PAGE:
We need to champion third sector as a career

Tim frew

YouthLink chief executive Tim Frew speaks to TFN on his new job and what needs to be done to attract more young people to work in the sector

18th March 2019 by Gareth Jones 0 Comments

Following in the footsteps of a long-serving chief executive can be daunting - but Tim Frew is well placed to take the helm at YouthLink Scotland.

Tim stepped up to take over the top job at Scotland’s national youthwork agency having worked for the organisation for 16 years, most recently as deputy chief executive to the outgoing Jim Sweeney, who left after 12 years in the job.

Having started in December, he is getting used to his new role and has been making his way round the country meeting YouthLink’s more than 100 member organisations.

“It’s been great, a whirlwind of activity and engagement so far,” Tim told TFN. “I’ve been up in Orkney for the first time, a lot of my time has been spent going round meeting our members. And a big part of the job is carrying on, it’s business as usual. Especially when I’m replacing someone who was here for so long.

“I see it as an advantage rather than a disadvantage. I was working with Jim and have been walking alongside him. In regards filling Jim’s shoes, I’ll need trainers as the pace of change is so fast! Everything in society is changing so quickly and you need to be prepared for that.”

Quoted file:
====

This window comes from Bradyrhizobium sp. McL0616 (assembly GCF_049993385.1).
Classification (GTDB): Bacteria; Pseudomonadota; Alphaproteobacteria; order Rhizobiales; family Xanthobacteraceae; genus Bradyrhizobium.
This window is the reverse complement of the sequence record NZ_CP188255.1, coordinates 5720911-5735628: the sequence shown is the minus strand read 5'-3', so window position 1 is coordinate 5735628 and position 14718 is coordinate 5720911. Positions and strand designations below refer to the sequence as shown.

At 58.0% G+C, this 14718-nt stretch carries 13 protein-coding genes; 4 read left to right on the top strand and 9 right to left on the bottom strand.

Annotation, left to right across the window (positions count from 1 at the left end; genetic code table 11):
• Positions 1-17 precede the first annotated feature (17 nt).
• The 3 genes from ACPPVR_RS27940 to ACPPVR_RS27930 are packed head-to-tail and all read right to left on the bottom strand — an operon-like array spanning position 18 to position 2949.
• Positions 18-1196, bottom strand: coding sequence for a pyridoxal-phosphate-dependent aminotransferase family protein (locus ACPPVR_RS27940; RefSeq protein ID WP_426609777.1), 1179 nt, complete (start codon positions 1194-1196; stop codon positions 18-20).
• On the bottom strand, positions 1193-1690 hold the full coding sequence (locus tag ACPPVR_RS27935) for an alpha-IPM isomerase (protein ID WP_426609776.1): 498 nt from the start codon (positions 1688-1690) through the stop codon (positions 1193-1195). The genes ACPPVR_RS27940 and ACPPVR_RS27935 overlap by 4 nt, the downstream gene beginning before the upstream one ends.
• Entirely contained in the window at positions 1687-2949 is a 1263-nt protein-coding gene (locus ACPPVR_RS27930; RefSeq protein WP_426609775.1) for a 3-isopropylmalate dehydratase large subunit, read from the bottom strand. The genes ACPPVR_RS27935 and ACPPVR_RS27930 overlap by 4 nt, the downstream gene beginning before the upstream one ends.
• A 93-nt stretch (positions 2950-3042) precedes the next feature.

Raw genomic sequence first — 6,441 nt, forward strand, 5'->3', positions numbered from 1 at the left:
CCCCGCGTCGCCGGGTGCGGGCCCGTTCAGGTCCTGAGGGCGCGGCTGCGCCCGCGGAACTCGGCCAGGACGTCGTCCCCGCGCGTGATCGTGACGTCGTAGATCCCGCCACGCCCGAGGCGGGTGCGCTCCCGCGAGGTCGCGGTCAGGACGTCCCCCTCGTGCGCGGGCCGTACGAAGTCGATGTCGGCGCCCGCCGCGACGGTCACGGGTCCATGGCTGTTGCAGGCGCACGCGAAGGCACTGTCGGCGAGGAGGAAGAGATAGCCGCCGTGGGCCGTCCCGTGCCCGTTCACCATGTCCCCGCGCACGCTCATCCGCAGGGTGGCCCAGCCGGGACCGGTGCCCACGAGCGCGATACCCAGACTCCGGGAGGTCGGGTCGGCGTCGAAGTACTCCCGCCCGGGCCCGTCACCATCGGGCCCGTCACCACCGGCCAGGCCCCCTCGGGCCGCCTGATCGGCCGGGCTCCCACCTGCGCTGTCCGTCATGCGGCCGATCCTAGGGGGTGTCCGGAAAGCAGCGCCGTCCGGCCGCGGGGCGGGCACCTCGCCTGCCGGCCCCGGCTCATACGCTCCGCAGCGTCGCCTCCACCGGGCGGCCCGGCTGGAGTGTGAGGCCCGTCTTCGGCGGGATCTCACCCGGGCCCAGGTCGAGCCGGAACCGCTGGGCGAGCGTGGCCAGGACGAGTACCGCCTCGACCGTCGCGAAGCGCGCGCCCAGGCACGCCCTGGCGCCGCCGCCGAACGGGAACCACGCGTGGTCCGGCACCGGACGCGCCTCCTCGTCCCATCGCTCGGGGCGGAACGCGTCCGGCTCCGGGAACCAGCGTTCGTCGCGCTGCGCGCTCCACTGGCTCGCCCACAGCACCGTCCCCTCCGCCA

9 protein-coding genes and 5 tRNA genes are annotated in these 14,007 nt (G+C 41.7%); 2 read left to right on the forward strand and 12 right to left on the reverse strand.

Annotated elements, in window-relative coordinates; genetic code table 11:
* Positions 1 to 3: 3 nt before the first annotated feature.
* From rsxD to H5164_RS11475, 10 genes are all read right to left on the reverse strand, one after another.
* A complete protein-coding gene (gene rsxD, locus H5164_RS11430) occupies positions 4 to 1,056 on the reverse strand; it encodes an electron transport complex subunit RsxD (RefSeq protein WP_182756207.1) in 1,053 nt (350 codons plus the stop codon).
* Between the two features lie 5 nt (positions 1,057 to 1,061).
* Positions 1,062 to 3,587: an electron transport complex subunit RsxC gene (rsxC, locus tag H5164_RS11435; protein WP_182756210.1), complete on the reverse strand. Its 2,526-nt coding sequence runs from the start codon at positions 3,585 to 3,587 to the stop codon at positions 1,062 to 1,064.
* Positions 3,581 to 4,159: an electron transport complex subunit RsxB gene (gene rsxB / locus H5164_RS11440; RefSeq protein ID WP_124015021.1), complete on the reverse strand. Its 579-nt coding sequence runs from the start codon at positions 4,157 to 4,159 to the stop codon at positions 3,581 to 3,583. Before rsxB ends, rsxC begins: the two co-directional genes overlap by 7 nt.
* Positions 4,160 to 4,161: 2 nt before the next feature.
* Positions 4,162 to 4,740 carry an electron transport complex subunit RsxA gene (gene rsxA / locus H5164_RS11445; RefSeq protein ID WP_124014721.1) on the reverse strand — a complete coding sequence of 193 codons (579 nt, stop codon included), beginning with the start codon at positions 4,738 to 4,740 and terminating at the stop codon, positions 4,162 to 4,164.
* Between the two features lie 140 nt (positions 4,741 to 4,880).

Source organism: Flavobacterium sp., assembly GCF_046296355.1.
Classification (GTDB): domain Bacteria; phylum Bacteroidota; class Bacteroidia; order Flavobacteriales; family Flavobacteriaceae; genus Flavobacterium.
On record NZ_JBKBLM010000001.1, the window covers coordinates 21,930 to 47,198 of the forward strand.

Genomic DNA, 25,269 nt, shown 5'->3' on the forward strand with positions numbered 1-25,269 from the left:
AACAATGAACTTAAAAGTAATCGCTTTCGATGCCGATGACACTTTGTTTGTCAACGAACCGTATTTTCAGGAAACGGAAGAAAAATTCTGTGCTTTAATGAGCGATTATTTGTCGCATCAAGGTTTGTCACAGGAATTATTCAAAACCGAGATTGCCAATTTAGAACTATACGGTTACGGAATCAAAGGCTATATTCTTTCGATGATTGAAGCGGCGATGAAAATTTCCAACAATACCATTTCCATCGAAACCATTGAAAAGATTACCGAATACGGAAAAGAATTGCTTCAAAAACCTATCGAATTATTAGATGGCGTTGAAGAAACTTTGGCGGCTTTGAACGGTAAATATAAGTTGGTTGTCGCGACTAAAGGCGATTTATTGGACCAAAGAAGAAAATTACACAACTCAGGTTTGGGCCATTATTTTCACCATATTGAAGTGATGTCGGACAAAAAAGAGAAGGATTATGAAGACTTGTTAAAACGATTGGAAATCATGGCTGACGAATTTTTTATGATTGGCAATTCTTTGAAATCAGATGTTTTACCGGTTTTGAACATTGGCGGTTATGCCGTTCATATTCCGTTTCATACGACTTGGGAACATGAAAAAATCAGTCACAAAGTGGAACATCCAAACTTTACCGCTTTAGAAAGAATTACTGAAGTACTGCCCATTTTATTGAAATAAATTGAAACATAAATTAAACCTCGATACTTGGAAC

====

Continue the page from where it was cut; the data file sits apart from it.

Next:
Tim starts at a time when the third sector is looking to increase its diversity, with boosting the numbers of younger staff, board members and volunteers at the forefront of recruitment policies for many organisations.

And he thinks there is work to do to promote the variety of opportunities the sector can offer to prospective recruits.

“I think it’s absolutely vital that the third sector is seen as a viable career for young people,” he said.

“If we look at things like the I Will initiative, a UK-wide campaign which aims to encourage and empower more young people to make a difference to their community. Things like this can be a key thread for getting young people engaging in volunteering and social action, a route to employability.

“We should be looking at what opportunities there are within the sector to get young people volunteering and giving them real experience based opportunities.”

Tim has a range of short term and long term plans for the organisation, but is keen to stress that young people need to be at the heart of its strategic objectives.

“We need to think about what we mean to young people. We want to be focused on working for, with and about young people. That’s who we are here to serve and to work alongside.”

Frew stresses that although he believes those in power are keen to work with young people and help them to flourish, this must be backed up by continued funding for youth projects to ensure that support is there.

“We recognise it is a very challenging atmosphere for all local authorities. It’s not my position to comment on how much local government is receiving in funding, or how much it has lost.

“What I recognise is there’s an aspiration to ensure young people have a voice and are recognised, Scotland has to be the best place for young people to grow up. But this comes at a time of austerity - there is a disconnect there. For example, who supports the young people to attend the Scottish Youth Parliament? It’s youth workers. But they can’t continue to do that if they are not there.”